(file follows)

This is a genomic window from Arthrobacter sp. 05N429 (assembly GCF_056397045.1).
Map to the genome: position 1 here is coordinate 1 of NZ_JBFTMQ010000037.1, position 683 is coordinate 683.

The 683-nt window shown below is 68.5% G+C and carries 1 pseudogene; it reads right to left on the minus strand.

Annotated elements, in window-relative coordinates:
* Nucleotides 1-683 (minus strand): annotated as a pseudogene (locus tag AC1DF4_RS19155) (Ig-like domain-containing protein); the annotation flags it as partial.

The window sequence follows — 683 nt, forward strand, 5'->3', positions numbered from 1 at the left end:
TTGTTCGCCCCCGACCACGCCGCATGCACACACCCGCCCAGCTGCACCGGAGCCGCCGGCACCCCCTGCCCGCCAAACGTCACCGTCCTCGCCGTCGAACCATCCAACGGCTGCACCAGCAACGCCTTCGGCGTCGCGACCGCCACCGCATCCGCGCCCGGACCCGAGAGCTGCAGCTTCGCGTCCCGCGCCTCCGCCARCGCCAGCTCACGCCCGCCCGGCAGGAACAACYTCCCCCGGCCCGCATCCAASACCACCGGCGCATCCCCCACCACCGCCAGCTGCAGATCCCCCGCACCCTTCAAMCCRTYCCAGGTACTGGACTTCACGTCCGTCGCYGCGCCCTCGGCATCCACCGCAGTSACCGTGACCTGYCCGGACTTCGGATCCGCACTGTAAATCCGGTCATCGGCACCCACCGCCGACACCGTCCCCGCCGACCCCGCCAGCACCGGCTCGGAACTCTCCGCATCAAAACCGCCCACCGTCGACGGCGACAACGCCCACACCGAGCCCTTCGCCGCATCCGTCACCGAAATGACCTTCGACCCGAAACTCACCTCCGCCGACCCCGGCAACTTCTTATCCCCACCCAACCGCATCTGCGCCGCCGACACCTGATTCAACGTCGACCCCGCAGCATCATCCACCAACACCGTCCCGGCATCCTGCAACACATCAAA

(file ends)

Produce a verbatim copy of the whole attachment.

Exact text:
This is a genomic window from Arthrobacter sp. 05N429 (assembly GCF_056397045.1).
Map to the genome: position 1 here is coordinate 1 of NZ_JBFTMQ010000037.1, position 683 is coordinate 683.

The 683-nt window shown below is 68.5% G+C and carries 1 pseudogene; it reads right to left on the minus strand.

Annotated elements, in window-relative coordinates:
* Nucleotides 1-683 (minus strand): annotated as a pseudogene (locus tag AC1DF4_RS19155) (Ig-like domain-containing protein); the annotation flags it as partial.

The window sequence follows — 683 nt, forward strand, 5'->3', positions numbered from 1 at the left end:
TTGTTCGCCCCCGACCACGCCGCATGCACACACCCGCCCAGCTGCACCGGAGCCGCCGGCACCCCCTGCCCGCCAAACGTCACCGTCCTCGCCGTCGAACCATCCAACGGCTGCACCAGCAACGCCTTCGGCGTCGCGACCGCCACCGCATCCGCGCCCGGACCCGAGAGCTGCAGCTTCGCGTCCCGCGCCTCCGCCARCGCCAGCTCACGCCCGCCCGGCAGGAACAACYTCCCCCGGCCCGCATCCAASACCACCGGCGCATCCCCCACCACCGCCAGCTGCAGATCCCCCGCACCCTTCAAMCCRTYCCAGGTACTGGACTTCACGTCCGTCGCYGCGCCCTCGGCATCCACCGCAGTSACCGTGACCTGYCCGGACTTCGGATCCGCACTGTAAATCCGGTCATCGGCACCCACCGCCGACACCGTCCCCGCCGACCCCGCCAGCACCGGCTCGGAACTCTCCGCATCAAAACCGCCCACCGTCGACGGCGACAACGCCCACACCGAGCCCTTCGCCGCATCCGTCACCGAAATGACCTTCGACCCGAAACTCACCTCCGCCGACCCCGGCAACTTCTTATCCCCACCCAACCGCATCTGCGCCGCCGACACCTGATTCAACGTCGACCCCGCAGCATCATCCACCAACACCGTCCCGGCATCCTGCAACACATCAAA